What Types Of Green Vehicles Will Survive?

Posted on July 8, 2009

FT. LAUDERDALE, FL - Auto companies going forward will produce more choices for American consumers.

We will continue to have many choices, ranging from trucks to small cars, SUVs to Crossovers. But what will dominate our roads in the future depends on the price of gasoline. Americans crave roomy, big, comfortable vehicles, and the industry will need to ensure that consumers enjoy these comforts, even as fuel-economy standards rise.

So, expect the U.S. landscape to continue being dominated by the internal combustion engine. But our roads will see more hybrids, plug-in hybrids and, yes, electric vehicles. Let's take these one at a time.

  • Hybrids: Examples are the Toyota Prius, Ford Fusion and Chevy Tahoe. Right now, hybrids sell about 2% of the new vehicles each year.
  • Plug-in Hybrids: The next generation of hybrids. Plug-in hybrids are even less dependent on fossil fuels than hybrids because they do not depend on the gasoline-powered engine to recharge the battery. The battery is recharged through an electric outlet.
  • Electric cars: You'll see more of these vehicles roll out in the next 24 months. One industry-leader will be the Chevrolet Volt. At first, they will be much more expensive. In the next five to 10 years, however, you'll see them reach mass market production status. Depending on where gasoline prices are, hybrid sales could become 10% of the market.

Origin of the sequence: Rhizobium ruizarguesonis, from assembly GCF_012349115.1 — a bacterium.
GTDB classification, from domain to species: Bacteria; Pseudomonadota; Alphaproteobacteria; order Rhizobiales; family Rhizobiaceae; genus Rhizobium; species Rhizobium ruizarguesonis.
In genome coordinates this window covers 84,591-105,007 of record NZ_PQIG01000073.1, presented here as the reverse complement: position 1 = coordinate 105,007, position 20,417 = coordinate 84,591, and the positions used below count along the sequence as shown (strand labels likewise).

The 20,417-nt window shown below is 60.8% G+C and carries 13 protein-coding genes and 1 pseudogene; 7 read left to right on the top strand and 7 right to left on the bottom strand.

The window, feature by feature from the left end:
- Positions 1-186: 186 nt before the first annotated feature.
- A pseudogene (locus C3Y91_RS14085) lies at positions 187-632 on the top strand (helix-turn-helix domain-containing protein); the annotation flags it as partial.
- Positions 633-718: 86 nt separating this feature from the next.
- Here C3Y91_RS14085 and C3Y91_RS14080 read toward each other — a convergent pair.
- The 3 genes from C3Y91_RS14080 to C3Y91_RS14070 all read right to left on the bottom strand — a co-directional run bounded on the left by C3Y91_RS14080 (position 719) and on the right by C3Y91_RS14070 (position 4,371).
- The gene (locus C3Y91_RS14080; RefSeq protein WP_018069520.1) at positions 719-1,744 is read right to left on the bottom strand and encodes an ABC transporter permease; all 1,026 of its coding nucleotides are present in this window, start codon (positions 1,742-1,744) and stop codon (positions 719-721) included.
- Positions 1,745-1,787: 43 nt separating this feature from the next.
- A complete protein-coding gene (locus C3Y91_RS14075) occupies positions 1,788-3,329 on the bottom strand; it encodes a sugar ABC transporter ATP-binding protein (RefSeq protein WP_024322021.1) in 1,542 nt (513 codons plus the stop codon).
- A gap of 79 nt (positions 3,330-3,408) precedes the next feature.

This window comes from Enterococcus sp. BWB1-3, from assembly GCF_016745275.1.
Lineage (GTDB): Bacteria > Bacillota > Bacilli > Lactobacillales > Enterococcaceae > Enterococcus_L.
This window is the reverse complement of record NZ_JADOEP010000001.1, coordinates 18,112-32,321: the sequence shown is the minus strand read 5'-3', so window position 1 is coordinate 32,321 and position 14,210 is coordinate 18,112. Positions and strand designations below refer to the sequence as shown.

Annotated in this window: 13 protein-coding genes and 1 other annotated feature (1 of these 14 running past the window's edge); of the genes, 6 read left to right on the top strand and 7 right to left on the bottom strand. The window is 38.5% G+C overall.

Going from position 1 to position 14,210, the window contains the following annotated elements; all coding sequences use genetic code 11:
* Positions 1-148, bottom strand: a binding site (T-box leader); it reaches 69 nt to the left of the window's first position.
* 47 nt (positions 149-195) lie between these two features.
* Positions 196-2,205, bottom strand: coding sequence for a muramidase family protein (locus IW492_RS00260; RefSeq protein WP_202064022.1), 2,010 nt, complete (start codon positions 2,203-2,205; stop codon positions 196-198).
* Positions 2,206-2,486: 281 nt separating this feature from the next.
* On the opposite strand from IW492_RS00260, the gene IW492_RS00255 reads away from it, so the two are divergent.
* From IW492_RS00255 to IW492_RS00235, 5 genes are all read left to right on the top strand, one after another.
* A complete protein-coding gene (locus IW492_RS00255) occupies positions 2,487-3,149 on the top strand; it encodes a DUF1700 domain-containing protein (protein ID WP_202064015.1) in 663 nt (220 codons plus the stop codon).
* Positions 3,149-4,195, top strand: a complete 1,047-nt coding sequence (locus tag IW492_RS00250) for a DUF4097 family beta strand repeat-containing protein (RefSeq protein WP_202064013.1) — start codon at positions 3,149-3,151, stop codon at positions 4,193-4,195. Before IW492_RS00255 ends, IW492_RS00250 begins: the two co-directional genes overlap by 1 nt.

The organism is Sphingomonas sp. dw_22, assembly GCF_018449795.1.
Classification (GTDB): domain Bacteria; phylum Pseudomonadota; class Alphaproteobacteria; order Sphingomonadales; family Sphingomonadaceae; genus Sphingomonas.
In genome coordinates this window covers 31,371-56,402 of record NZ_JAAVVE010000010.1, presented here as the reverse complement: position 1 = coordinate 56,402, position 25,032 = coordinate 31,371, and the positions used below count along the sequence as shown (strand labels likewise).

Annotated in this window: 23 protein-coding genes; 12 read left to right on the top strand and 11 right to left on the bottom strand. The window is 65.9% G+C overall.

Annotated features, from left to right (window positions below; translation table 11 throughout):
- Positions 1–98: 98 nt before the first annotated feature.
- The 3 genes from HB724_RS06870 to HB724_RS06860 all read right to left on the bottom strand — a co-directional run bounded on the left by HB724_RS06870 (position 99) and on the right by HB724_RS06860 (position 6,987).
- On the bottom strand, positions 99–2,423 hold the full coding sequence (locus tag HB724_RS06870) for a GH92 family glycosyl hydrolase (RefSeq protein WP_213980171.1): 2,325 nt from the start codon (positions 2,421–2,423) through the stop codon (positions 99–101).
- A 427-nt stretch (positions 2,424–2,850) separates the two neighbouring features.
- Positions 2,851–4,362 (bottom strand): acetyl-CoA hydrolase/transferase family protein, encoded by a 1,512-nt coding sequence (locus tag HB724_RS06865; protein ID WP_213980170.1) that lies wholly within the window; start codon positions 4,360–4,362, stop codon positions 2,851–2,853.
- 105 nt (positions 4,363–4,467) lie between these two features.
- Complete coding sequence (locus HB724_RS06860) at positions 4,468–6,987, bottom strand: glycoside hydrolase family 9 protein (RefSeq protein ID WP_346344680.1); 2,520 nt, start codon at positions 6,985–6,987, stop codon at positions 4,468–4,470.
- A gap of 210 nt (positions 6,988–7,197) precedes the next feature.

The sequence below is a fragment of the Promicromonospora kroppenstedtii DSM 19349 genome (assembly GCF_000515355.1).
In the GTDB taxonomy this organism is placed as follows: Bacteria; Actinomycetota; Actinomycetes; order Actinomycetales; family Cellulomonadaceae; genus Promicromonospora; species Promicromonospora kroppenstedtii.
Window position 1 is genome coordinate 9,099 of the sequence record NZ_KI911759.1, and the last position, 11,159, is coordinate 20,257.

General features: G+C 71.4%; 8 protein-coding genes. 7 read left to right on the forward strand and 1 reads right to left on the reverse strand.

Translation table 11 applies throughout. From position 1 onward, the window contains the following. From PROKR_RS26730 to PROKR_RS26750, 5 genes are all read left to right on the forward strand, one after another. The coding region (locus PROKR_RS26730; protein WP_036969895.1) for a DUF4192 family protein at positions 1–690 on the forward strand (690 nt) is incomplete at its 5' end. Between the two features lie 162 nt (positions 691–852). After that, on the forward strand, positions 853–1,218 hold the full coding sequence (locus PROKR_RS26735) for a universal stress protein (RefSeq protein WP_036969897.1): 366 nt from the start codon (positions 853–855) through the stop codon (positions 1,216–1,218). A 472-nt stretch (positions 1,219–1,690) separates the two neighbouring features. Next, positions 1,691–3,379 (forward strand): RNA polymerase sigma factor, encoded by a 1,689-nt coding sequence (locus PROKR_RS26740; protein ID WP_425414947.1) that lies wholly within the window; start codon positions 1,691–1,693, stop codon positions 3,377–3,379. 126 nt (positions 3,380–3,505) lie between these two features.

• Ethanol is part of the solution, as up to a 10% blend into gasoline. Unfortunately, I see little hope for a true ethanol flex-fuel vehicle, as E85 is not available to consumers conveniently, or at an attractive price. Perversely, the government ethanol subsidies intended to help attract consumers to ethanol are paid to the "blender." Translation: Big Oil. Now that you just can't make up!
  • One technology that gets lots of speculative, almost sci-fi attention is still far off. That is hydrogen. Hydrogen engines have a lot of practical issues to overcome. It is in the perpetual future - it's been 10 years away for many years, and in 10 years, it will still be 10 years away.

Consumers will need to weigh the cost of the new technologies with the price of gasoline. These innovations will cost up to $4,000 more per vehicle, so consumers need to do the math and decide whether it's an investment they want and can afford to make.

Still, AutoNation's showrooms going forward will have choices that 20 years ago we could not have imagined.

The future will be different for these companies, no doubt. But they're making the painful changes that have been needed for years - and that could make the American auto industry shine again.

Today, we are all part of the reinvention of America's automobile industry.

Source: AutoNation Chairman and CEO Mike Jackson in the South Florida Sun-Sentinel, 6/21/2009

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